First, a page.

These white beads contain engineered E. coli bacteria that can produce valuable chemicals from munching on plastic – University of Edinburgh via SWNS

Plastic-chomping bacteria could transform plastic bottles into make-up, drugs, and perfumes, according to a new study.

University of Edinburgh scientists engineered a simple E. coli bacteria to eat our litter and regurgitate it into something else. Writing in ACS Central Science, the researchers announced it was the first “one-pot” solution for making plastic waste useful, or valorizing it, using microbes.

Mountains of disposable polyethylene terephthalate (PET) bottles are thrown out every day. The world produces millions of tons of PET a year, over 80% of which is for single-use products.

The E. coli can upcycle discarded PET into adipic acid, widely relied on in cosmetic, pharmaceutical, and fragrance industries.

Adipic acid is generally created by an energy-intensive process that’s reliant on fossil fuels, and the team hopes their study will encourage industries to use fossil alternatives.

“This approach enables the upcycling of waste carbon from existing industrial processes to create circular economies, avoiding the environmental consequences of landfill and/or incineration processes,” write the authors.

“Although chemical and biological approaches to the depolymerization and recycling of PET waste are being investigated, bio-upcycling technologies to convert plastic waste into higher value small molecules are less established.”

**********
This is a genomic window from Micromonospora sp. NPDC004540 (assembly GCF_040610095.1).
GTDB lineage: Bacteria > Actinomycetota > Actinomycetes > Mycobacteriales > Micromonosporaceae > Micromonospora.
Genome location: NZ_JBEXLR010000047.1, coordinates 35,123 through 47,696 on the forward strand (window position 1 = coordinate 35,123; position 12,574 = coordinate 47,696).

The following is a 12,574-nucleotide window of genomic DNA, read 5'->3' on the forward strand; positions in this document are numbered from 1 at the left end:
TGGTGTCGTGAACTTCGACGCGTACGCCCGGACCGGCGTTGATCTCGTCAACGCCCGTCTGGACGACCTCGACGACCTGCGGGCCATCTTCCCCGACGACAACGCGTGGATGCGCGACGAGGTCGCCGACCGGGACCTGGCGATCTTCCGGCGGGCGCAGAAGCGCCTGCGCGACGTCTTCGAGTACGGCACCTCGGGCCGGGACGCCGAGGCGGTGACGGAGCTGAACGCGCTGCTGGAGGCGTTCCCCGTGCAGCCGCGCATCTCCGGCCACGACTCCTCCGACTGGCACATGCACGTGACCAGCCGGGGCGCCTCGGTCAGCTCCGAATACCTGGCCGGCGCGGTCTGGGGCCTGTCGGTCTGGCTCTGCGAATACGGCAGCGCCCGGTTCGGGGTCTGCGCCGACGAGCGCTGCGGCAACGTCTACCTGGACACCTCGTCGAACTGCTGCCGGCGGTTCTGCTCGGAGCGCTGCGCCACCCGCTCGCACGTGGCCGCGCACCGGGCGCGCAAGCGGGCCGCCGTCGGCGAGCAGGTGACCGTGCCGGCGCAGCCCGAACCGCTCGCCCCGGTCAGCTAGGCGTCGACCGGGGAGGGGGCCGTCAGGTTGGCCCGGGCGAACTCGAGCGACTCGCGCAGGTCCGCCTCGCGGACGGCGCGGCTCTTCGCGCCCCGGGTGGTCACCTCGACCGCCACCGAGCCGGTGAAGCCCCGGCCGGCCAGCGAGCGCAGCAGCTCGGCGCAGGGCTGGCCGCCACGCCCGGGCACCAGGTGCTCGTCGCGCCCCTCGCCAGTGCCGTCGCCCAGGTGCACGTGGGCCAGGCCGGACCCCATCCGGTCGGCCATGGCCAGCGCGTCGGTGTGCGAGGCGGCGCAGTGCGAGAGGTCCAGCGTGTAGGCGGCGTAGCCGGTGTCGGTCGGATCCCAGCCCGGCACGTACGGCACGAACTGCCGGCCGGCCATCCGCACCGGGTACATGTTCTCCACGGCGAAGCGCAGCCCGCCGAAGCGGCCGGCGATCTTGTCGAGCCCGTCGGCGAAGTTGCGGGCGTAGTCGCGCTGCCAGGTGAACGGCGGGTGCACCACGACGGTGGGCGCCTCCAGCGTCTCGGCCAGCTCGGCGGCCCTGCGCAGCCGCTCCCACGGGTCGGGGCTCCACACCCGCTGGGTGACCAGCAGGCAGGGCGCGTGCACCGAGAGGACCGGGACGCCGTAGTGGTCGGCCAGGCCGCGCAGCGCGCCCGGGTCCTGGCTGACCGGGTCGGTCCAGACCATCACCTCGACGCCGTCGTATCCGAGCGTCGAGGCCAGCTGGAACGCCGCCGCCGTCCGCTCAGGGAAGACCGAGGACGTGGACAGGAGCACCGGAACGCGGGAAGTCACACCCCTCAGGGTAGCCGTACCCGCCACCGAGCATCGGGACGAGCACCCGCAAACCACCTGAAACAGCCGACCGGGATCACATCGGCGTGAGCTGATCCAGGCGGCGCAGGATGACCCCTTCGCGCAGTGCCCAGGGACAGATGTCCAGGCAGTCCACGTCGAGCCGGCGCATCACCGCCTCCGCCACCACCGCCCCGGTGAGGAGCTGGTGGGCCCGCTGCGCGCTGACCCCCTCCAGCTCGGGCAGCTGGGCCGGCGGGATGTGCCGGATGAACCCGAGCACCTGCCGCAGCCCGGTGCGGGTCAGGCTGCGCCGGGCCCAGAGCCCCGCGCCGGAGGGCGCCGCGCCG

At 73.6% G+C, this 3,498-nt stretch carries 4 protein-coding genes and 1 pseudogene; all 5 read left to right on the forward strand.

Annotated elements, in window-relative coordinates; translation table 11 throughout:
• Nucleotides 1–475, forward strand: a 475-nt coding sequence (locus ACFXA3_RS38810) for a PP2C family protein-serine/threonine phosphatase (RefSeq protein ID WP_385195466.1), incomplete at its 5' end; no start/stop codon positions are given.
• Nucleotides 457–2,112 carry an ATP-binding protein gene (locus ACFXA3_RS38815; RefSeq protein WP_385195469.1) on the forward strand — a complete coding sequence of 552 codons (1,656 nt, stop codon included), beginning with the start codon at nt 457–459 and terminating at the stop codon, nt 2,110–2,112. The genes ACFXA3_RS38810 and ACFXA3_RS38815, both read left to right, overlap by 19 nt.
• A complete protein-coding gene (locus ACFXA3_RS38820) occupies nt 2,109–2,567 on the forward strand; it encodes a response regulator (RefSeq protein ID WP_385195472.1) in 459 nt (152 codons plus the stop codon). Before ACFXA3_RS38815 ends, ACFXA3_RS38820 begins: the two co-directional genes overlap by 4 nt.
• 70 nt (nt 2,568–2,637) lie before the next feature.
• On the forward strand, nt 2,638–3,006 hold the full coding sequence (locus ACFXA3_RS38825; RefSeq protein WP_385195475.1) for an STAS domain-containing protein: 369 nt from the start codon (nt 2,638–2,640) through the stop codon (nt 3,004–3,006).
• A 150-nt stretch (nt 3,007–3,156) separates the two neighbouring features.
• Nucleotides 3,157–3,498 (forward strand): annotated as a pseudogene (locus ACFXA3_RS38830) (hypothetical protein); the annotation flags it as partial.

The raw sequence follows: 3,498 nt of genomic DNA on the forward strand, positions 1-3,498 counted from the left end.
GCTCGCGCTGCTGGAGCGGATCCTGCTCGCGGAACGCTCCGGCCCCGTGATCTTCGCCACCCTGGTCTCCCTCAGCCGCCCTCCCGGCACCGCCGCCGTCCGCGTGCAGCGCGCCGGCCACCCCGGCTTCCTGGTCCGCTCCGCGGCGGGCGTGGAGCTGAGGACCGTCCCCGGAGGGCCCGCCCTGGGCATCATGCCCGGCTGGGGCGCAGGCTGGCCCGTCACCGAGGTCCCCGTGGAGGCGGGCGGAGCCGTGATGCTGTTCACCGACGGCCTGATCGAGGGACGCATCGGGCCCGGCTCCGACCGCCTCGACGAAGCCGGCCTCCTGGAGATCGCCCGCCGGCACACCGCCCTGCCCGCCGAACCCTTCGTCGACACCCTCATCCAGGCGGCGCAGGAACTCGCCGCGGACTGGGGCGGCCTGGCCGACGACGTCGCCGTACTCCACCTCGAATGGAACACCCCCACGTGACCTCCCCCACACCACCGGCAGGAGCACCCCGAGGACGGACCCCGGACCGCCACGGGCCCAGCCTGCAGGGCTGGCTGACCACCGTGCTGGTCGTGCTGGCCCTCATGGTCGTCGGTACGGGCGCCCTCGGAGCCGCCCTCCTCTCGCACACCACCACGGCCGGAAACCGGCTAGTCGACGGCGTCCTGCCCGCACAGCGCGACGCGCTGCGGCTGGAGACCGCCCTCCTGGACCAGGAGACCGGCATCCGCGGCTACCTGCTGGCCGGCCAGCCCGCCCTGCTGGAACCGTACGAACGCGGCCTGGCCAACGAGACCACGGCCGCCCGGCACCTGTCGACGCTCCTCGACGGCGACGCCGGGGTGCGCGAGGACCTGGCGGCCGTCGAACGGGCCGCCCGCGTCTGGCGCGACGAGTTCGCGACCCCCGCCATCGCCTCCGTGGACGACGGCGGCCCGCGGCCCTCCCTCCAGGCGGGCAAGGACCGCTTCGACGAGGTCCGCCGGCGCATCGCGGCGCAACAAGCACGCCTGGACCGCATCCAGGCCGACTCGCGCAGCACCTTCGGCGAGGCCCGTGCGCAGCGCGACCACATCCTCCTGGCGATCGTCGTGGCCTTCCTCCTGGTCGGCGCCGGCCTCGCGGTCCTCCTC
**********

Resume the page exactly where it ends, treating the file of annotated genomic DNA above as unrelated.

“Herein we report the first one-pot bioproduction of adipic acid from terephthalic acid and terephthalate waste in engineered Escherichia coli.”

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Looking to bacteria and other microbes for solutions to biodegrading petro-based plastic polymers is nothing new, and GNN has reported on it here in the Arctic, here in a cemetery, here from the University of Texas, and here from Montana State University.

Previously the authors write, other engineers created an E. coli strain that could transform the main component in PET, terephthalic acid, into vanilla flavoring, otherwise known as vanillin.

Building on that research, the University of Edinburgh’s team practiced getting microbes to metabolize terephthalic acid into small molecules including short acids.

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They first turned terephthalic acid into muconic acid using one type of E. coli, and then transformed that into adipic acid using another E. coli. They managed to turn up to 79% of the terephthalic acid into adipic acid.

Next, the team hopes to find a way to create higher-value products through similar processes.

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